Ethics approval for the Omega-3 fatty acids (Fish Oils)and Aspirin in Vascular access OUtcomes in REnal Disease (FAVOURED) trial was obtained from local Human Research Ethics Committees in all participating centres prior to study initiation and participant enrolment. The study has been performed in accordance with the 2000 Edinburgh, Scotland Revision of the Declaration of Helsinki, the National Health and Medical Research Committee (NHMRC) Statement on Human Experimentation, Joint NHMRC/AVCC Statement and Guidelines on Research Practice, applicable ICH guidelines and the Therapeutic Goods Administration (TGA). The trial is registered with the Australia & New Zealand Clinical Trials Register (ACTRN12607000569404).

Participant population

The trial included patients with Stage 4 or 5 chronic kidney disease who were on haemodialysis or planned to start haemodialysis within 12 months. Participants underwent AVF surgery in the upper or lower arm as their primary haemodialysis access. Inclusion and exclusion criteria remained largely unchanged to the original protocol. However, patients who were taking aspirin and unable to cease were eligible to be enrolled into the expanded protocol of open-label aspirin.

Inclusion criteria

  1. 1.

    Stage 4 or 5 Chronic Kidney Disease

     
  2. 2.

    Currently on haemodialysis or haemodialysis is planned to start within 12 months (including patients currently on peritoneal dialysis)

     
  3. 3.

    Planned AVF will be the primary haemodialysis access mechanism

     
  4. 4.

    Surgery to create an AVF in the upper or lower arm is planned

     
  5. 5.

    Aged over 19 years

     
  6. 6.

    Treating team agreeable to patient's involvement in the trial and the patient has given informed written consent

     

Exclusion criteria

  1. 1.

    Revision of existing AVF rather than de novo AVF

     
  2. 2.

    Medical indication for anticoagulants or anti-platelet agents with the exception of aspirin (eligible for expanded protocol using open-label aspirin)*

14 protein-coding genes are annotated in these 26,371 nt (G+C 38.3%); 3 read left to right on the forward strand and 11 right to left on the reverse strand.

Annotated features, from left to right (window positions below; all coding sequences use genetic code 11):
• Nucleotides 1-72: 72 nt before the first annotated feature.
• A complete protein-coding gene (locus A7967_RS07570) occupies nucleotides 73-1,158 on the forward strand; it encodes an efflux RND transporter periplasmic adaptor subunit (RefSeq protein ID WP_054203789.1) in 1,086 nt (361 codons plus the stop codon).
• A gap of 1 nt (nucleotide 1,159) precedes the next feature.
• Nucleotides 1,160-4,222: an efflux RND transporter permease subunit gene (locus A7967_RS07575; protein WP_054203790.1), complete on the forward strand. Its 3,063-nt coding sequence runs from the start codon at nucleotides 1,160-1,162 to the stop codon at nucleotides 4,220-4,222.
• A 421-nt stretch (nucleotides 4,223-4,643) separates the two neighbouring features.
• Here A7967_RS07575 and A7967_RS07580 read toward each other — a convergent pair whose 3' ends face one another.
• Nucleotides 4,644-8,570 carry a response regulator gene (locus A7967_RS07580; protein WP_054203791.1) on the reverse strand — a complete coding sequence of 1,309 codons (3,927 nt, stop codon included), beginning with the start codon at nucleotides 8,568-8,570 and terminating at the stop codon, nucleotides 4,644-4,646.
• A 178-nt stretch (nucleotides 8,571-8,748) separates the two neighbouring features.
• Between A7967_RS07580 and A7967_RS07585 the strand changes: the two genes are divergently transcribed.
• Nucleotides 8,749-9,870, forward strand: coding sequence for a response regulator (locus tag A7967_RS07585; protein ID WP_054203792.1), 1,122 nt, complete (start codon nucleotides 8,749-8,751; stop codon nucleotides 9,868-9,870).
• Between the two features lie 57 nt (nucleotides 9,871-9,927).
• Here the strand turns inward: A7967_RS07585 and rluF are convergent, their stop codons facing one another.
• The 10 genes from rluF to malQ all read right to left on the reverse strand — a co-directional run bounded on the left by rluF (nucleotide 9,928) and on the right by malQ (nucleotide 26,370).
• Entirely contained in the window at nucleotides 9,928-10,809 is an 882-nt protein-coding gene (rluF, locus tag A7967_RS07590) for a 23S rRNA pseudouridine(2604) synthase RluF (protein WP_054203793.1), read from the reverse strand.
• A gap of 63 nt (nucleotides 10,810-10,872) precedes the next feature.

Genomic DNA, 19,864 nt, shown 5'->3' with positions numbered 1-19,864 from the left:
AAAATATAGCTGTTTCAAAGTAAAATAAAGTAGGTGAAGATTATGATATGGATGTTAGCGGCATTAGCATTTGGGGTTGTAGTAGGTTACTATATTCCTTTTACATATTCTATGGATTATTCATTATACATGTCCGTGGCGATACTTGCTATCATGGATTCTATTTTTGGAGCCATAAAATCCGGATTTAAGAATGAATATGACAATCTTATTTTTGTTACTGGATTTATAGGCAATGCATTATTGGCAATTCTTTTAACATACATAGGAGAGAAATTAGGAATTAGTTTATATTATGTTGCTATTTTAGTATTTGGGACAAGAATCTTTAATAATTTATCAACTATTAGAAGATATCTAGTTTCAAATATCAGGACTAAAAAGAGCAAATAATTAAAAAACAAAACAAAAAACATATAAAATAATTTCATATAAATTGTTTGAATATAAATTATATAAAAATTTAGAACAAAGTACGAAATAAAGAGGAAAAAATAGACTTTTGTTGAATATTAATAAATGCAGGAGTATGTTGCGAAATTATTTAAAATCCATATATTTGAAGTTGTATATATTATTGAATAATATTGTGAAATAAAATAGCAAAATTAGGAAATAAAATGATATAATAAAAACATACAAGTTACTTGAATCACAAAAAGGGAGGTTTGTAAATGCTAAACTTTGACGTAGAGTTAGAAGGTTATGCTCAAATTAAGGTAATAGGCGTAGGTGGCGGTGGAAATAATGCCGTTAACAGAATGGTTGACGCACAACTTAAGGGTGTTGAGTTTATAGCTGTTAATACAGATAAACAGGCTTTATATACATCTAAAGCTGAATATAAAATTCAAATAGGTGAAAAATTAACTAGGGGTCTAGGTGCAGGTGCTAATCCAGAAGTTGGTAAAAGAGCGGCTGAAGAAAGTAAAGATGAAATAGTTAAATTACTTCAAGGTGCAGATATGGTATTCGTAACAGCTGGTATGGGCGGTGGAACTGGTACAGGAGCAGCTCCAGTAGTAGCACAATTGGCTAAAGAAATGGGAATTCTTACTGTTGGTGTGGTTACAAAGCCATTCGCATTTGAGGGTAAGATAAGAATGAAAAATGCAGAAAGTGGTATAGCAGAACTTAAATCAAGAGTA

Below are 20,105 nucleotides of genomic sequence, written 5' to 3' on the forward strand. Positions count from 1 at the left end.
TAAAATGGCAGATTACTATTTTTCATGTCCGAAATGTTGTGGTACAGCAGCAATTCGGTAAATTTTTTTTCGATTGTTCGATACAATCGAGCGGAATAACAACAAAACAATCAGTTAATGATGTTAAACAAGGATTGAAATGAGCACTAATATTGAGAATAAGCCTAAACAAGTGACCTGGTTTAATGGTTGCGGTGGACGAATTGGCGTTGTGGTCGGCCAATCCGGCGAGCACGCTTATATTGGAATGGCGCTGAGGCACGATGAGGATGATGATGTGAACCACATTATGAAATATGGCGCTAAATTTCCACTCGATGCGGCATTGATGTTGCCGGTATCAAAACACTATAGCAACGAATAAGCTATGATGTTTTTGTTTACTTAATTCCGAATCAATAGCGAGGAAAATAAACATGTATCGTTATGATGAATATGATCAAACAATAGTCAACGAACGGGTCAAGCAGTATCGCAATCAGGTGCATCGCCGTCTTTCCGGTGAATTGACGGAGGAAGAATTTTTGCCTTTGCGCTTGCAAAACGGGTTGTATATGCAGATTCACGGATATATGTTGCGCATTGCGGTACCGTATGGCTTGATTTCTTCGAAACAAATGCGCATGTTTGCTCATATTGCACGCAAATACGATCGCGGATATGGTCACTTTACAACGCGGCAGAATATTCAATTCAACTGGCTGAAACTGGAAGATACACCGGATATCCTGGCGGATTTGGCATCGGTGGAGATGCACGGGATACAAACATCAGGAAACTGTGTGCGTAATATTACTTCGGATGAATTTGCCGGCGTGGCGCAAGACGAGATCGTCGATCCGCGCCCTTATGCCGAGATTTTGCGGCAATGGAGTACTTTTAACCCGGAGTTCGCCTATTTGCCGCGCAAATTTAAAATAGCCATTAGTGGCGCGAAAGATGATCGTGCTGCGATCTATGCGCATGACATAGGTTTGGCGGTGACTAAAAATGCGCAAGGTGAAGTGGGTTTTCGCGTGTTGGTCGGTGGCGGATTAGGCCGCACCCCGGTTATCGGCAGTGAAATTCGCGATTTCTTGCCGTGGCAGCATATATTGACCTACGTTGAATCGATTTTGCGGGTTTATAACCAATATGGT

3. 3.

    Known intolerance of agents including hypersensitivity to aspirin, allergy to any other NSAIDs or fish

     
  4. 4.

    Current use of aspirin within two weeks of commencing the trial, or of omega-3 PUFAs within 4 weeks of commencing the trial (eligible for the expanded protocol using open-label aspirin)*

     
  5. 5.

    Pregnancy, lactation or intention to fall pregnant during the time course of the study

     
  6. 6.

    Known bleeding disorder or established diagnosis of active or suspected bleeding

     
  7. 7.

    History of gastrointestinal ulcers or bleeding within the last 3 months

     
  8. 8.

    Platelet count less than 100 × 109/L

     
  9. 9.

    Known active peptic ulcer disease

     
  10. 10.

    Severe hepatic insufficiency

     
  11. 11.

    Already receiving anti-coagulation therapy such as warfarin

     
  12. 12.

    Receiving regular non-steroidal anti-inflammatory (NSAIDS) agents for another indication such as arthritis

     
  13. 13.

    Syndrome of asthma, rhinitis and nasal polyps if uncontrolled on usual therapy

     
  14. 14.

    Plan to have other (non-access) surgery within 2 weeks of trial medication period where in the opinion of the investigator aspirin or omega-3 fatty acids would be contraindicated for the planned procedure.

     
  15. 15.

    Potential non-compliance with treatment regimen in the view of the treating clinicians

     
  16. 16.